We discuss choosing seeds and the role it plays in planning your garden.
Grow Your Own Food is an information series on gardening in Canada that will get you started on the right foot and help you every step of the way to having the garden you dream of!
Seeds. We see them everywhere this time of the year. So many choices and decisions to be made.
You’ve decided this year you’re growing a garden. Even if it is just a few plants in containers on your deck, it is possible to grow your own food. You’ve looked at the hardiness zone map we discussed last time and you know your zone! You’ve picked out a binder for your master plan and perhaps you have looked at a garden magazine or two. You have a few ideas of what your vision is.
Don’t forget the flowers!
You may have an idea . And if you are considering starting seeds at home you should really start a few flowers as well. It is a very cost effective way to have a spectacular show of flowers for just a small fraction of what you would pay for annuals at the greenhouse. They are a great addition to your yard and garden and are a wonderful way to just practice the art of gardening.
Besides amazing pops of colour they also add depth to the landscape. Depending on what you plant you will attract butterflies, hummingbirds, lady bugs and the most beneficial of all garden visitors, the humble bumble bee.
It’s Time to Think About Seeds
There are a few things you need to know when you are buying seeds. You could just go and randomly buy seeds of all sorts of various vegetables and flowers and plant them all at the same time. And they will start to grow just fine.
Then you notice the days are getting shorter and shorter and you still haven’t been able to harvest anything because the vegetables are tiny and unripe or perhaps the plants haven’t even set their fruit yet. Then your garden is hit with frost abruptly ending the garden season. You feel defeated and vow to never garden again. What went wrong?
In that situation there were a few variables at play. The length of the gardening season and the maturity age of the vegetables and flowers you grew.
Knowing Your Growing Season
Canada’s Frost Chart is a handy link to frost and freezing dates across Canada. It gives the approximate last day of frost in the spring to the first day of frost in the fall. Once you know those dates you will know how long your growing season is. These are important dates to know for buying seeds and planning out your garden and flower beds.
You’ve looked at the frost chart and found how long your specific growing season is. You can now start planning when you will start your seeds indoors (I encourage you to try that out this season) and when you can safely plant your garden. For most of Canada that date falls somewhere in May. If you are lucky to be in the warmer areas of British Columbia you get an extra head start on the rest of the country with planting times as early as March and April!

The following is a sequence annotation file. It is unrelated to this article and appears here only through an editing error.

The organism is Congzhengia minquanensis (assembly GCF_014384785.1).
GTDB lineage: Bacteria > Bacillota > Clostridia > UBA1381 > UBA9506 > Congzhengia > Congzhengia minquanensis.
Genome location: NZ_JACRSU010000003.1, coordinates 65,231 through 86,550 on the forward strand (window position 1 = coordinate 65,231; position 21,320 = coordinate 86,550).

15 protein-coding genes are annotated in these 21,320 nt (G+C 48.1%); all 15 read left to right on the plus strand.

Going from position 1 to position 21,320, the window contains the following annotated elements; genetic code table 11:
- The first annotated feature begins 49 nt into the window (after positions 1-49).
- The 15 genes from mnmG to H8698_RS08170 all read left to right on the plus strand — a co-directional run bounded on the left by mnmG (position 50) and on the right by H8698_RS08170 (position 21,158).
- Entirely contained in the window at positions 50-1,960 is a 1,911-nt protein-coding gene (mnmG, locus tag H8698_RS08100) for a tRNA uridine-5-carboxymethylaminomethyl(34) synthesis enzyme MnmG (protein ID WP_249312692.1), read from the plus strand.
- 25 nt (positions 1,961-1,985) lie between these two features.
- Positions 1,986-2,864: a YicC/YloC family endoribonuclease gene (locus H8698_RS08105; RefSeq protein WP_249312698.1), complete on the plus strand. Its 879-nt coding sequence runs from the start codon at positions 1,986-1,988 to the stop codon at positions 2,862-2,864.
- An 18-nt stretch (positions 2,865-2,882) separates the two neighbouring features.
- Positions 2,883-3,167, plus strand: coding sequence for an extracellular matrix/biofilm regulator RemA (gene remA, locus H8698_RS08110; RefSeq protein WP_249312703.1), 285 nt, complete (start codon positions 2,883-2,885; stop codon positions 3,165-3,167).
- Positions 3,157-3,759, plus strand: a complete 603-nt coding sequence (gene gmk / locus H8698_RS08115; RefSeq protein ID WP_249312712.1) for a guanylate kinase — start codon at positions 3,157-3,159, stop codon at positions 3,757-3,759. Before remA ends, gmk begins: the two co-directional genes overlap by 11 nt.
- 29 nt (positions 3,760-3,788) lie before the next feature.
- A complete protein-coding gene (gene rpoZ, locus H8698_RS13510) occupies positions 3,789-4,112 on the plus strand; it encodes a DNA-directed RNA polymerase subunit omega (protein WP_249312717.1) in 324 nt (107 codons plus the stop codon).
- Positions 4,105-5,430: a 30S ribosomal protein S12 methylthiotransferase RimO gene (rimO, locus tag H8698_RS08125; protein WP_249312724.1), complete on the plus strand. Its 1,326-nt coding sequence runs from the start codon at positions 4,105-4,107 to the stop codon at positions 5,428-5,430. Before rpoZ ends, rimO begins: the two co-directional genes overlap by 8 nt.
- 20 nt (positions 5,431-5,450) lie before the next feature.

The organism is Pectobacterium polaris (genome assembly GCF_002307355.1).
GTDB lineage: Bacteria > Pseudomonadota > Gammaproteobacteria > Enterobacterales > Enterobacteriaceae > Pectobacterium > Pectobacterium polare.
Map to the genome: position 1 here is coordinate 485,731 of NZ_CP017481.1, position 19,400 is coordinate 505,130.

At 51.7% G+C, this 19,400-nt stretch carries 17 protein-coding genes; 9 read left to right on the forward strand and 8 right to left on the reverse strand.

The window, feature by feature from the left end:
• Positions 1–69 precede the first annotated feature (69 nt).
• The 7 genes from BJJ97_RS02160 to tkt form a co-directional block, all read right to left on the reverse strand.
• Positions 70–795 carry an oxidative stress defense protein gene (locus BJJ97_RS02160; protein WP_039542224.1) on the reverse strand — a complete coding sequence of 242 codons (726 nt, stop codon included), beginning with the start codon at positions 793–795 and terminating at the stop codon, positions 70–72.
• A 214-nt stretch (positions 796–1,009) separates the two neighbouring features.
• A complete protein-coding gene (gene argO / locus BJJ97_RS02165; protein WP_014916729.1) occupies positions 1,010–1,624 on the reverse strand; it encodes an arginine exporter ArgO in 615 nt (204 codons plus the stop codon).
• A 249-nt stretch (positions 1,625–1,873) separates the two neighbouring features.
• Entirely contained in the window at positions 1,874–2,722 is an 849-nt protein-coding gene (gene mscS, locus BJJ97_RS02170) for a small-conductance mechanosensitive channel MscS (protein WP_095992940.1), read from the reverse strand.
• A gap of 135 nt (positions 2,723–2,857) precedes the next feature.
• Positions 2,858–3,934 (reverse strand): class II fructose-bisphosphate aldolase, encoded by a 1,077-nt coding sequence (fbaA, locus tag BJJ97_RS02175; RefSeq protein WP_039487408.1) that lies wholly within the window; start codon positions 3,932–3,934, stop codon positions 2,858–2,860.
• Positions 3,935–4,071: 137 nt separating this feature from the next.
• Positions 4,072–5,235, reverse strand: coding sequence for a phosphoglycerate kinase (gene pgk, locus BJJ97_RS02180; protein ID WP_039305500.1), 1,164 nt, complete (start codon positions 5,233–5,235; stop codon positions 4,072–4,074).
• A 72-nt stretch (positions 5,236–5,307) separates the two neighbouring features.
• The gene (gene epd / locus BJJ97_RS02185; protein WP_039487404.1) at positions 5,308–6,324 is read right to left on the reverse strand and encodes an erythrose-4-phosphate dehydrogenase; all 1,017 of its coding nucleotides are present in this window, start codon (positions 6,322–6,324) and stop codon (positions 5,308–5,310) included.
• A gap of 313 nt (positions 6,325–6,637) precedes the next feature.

Read the seed packages!
How does this relate to buying seeds? The next time you are out and see a seed display stop and take a look at the back of the envelope that the seeds come in. There is a ton of information on that envelope.
- in depth planting information
- water and light needs
- to the size of the plant when it is full grown to the maturity date
All of that is important. The one we want to focus on first is the maturity date.
A plants maturity date
The maturity date tells you how long that plant takes to grow harvestable vegetables. While looking for seeds you want to be sure to get seeds of plants that will mature within your growing season. You do not want to grow tomatoes that require 125 days to maturity if your season is only 100 days.
Be sure to shop for seeds that are within your growing season time frame.
Great first-time garden veggies
When you are shopping take your time to read the information on the seed packages. If this is your first garden keep it simple. These are all fantastic first garden crops.
- green onions
Peas, pole bean and cucumbers have a few extra requirements to help them grow upwards.
Pumpkins are fantastic though require lots of room. Grow what you and your family love to eat!
Extending the season
It is possible to grow vegetables outside of your growing season? Absolutely! It is a practice that is easy and inexpensive. It not only extends your growing season it creates enormous savings and opens up the choices for what you can grow and successfully harvest.
Growing Seeds indoors: Getting Started
In our next article we will dive deep into the particulars of caring for any seeds you start indoor. But to get you started there are just a few things you need.
- a seed starting tray
- potting soil
- 2 bulb fluorescent light fixture (optional)
I will start my peppers, tomatoes, celery, petunias, lobelia and any other annuals during the late winter months. Everything else I grow does well within my growing season so I seed those directly in the garden in May.
Seed packages will state if that particular plant does not transplant well. You can buy seed starting trays and potting soil at most hardware stores.
You want to look for potting soil that contain some amendments. Black dirt alone will not make for good growing and soil from your yard may have bugs, not something you want to introduce into your home. Potting soil is light weight and has a bit of water retention qualities, both important factors when starting seeds.
With your seeds selected you can now sit down with your master plan and draw out your vegetable garden. Think about the height of the vegetables and plan accordingly. And don’t forget to add a few flowers to the mix for added colour.